The slider button on the side of the iPad can, optionally, be used to lock the device’s orientation. This means that if you want the screen to stay in portrait mode, it won’t move when you turn it sideways if locked. However despite the presence of the rotation lock (and unlike the iPhone where many applications only supported Portrait mode) an iPad application is expected to support all orientations equally.

Note

Apple has this to say about iPad applications: “An application’s interface should support all landscape and portrait orientations. This behavior differs slightly from the iPhone, where running in both portrait and landscape modes is not required.”

To implement basic support for all interface orientations, you should implement the shouldAutorotateToInterfaceOrientation: method in all of your application’s view controllers, returning YES for all orientations. Additionally, you should configure the auto-resizing mark property of your views inside Interface Builder so that they correctly respond to layout changes (i.e. rotation of the device).

Going beyond basic support

If you want to go beyond basic support for alternative orientations there is more work involved. Firstly for custom views, where the placement of subviews is critical to the UI and need to be precisely located, you should override the layoutSubviews method to add your custom layout code. However, you should override this method only if the autoresizing behaviors of the subviews are not what you desire.

When an orientation event occurs, the UIWindow class will work with the front-most UIViewController to adjust the current view. Therefore if you need to perform tasks before, during, or after completing device rotation you should use the relevant rotation UIViewController notification methods. Specifically the view controller’s willRotateToInterfaceOrientation:duration:, willAnimateRotationToInterfaceOrientation:duration:, and didRotateFromInterfaceOrientation: methods are called at relevant points during rotation allowing you to perform tasks relevant to the orientation change in progress. For instance you might make use of these callbacks to allow you to add or remove specific views and reload your data in those views.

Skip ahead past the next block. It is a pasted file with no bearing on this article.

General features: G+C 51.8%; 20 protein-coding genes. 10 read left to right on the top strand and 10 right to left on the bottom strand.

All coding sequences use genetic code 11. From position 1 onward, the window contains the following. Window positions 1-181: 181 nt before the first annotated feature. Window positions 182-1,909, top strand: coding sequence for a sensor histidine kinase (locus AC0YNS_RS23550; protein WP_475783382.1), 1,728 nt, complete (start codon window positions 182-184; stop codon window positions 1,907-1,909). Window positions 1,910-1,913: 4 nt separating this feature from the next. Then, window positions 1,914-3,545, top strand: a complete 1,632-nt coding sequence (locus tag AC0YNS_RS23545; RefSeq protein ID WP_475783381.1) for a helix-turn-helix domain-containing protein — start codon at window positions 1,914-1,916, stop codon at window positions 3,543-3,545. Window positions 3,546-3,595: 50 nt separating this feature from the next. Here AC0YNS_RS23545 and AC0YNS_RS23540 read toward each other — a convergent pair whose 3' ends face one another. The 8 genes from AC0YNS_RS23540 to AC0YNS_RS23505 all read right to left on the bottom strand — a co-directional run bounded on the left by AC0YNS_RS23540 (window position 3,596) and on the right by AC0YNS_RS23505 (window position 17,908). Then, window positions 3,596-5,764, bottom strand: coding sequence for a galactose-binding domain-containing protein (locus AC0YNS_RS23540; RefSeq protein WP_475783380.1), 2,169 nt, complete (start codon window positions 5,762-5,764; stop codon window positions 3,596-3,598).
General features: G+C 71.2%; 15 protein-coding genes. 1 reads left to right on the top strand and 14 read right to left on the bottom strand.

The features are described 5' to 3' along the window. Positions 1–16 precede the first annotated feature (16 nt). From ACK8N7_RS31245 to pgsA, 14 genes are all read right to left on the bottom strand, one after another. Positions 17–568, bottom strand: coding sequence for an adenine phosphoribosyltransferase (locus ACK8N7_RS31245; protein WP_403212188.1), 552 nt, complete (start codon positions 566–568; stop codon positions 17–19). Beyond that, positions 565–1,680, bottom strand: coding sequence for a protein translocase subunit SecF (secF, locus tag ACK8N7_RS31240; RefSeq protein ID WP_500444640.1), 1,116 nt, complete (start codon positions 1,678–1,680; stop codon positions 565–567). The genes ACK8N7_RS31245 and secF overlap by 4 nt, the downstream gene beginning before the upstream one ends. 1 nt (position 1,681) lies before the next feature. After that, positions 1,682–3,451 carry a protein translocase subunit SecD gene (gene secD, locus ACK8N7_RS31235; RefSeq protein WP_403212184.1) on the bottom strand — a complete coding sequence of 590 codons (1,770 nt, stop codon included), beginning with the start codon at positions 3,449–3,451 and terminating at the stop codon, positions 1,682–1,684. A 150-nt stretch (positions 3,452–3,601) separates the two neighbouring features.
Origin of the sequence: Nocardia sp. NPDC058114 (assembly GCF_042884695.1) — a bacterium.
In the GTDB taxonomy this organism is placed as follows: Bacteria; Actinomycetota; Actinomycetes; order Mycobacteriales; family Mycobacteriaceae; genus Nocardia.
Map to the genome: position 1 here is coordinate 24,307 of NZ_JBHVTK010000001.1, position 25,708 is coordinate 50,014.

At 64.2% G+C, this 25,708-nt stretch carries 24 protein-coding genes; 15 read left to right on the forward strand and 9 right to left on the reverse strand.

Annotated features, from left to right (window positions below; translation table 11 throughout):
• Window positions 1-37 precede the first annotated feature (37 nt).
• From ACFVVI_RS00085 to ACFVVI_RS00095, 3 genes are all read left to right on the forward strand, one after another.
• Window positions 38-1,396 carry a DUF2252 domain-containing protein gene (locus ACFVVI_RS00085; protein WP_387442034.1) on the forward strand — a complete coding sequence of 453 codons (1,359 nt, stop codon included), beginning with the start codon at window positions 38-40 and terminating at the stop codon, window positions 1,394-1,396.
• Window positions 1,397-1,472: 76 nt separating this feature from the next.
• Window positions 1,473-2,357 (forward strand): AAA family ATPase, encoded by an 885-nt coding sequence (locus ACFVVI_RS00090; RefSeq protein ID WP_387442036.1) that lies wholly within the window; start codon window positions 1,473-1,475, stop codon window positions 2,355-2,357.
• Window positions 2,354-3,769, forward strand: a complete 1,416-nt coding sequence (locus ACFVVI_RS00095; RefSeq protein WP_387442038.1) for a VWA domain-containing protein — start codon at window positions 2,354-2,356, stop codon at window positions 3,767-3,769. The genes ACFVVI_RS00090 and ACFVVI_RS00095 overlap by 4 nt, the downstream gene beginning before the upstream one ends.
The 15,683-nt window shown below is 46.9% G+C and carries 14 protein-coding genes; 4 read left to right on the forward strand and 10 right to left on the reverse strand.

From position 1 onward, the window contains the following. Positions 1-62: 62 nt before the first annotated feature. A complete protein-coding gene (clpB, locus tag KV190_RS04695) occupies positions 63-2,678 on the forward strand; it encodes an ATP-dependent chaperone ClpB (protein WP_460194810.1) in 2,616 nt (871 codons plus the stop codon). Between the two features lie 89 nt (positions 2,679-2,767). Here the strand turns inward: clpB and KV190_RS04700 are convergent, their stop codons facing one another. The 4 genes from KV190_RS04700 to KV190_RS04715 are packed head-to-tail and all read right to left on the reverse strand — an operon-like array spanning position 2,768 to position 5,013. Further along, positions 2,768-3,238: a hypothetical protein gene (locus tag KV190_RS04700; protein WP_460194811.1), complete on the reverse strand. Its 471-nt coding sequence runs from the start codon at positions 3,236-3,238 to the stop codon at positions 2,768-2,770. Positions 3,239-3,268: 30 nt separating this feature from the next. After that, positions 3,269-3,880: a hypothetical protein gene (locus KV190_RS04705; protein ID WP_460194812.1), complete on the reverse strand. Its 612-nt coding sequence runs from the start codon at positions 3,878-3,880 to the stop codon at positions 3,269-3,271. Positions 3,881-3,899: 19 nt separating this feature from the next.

Detecting Hardware Differences

Because your application will likely support multiple devices, you’ll need to write code to check which features are supported and adjust your application’s behavior as appropriate.

Camera Availability

We cover the camera in detail in Chapter 2, however it is simple matter to determine whether a camera is present in the device:

BOOL available = [UIImagePickerController
  isSourceTypeAvailable:UIImagePickerControllerSourceTypeCamera];

Once you have determined that a camera is present you can enquire whether it supports video by making a call to determine the available media types the camera supports:

NSArray *media = [UIImagePickerController availableMediaTypesForSourceType:
                  UIImagePickerControllerSourceTypeCamera];

If the kUTTypeMovie media type is returned as part of the array, then the camera will support video recording:

if ( [media containsObject:(NSString *)kUTTypeMovie ] ){
    NSLog(@"Camera supports movie capture.");
}

Audio Input Availability

An initial poll of whether audio input is available can be done using the AVAudioSession class by checking the inputIsAvailable class property:

AVAudioSession *audioSession = [AVAudioSession sharedInstance];
BOOL audioAvailable = audioSession.inputIsAvailable;

Note

You will need to add the AVFoundation.Framework (right-click/Control-click on the Frameworks folder in Xcode, then choose AddExisting Frameworks). You’ll also need to import the header (put this in your declaration if you plan to implement the AVAudioSessionDelegate protocol discussed later):

#import <AVFoundation/AVFoundation.h>

You can also be notified of any changes in the availability of audio input, e.g., if a second generation iPod touch user has plugged in headphones with microphone capabilities. First, nominate your class as a delegate: